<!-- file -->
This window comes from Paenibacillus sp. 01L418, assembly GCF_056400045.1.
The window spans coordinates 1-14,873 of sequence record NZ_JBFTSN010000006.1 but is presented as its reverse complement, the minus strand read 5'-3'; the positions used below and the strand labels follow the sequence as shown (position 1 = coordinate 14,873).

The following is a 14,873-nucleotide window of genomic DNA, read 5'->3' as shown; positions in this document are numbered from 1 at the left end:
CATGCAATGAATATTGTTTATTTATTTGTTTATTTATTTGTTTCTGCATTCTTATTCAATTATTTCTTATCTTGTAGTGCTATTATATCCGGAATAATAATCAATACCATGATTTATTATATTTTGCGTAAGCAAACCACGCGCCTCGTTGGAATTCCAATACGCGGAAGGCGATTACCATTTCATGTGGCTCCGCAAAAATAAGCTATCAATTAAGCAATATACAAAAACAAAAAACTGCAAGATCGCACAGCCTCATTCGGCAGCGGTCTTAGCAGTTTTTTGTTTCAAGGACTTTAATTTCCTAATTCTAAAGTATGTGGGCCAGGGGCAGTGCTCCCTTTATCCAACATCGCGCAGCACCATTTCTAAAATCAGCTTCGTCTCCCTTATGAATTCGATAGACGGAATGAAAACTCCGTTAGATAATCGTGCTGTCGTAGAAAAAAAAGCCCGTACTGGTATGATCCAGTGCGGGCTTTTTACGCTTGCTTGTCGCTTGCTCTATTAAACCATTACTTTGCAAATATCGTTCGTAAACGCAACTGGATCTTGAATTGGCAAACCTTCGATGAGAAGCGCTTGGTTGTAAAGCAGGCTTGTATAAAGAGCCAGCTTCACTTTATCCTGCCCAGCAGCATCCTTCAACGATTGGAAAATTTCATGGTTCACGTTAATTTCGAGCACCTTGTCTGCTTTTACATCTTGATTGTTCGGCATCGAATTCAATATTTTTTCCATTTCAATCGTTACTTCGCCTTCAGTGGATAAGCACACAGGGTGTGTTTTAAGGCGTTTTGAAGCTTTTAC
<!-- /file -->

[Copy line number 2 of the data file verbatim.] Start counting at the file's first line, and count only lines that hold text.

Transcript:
The window spans coordinates 1-14,873 of sequence record NZ_JBFTSN010000006.1 but is presented as its reverse complement, the minus strand read 5'-3'; the positions used below and the strand labels follow the sequence as shown (position 1 = coordinate 14,873).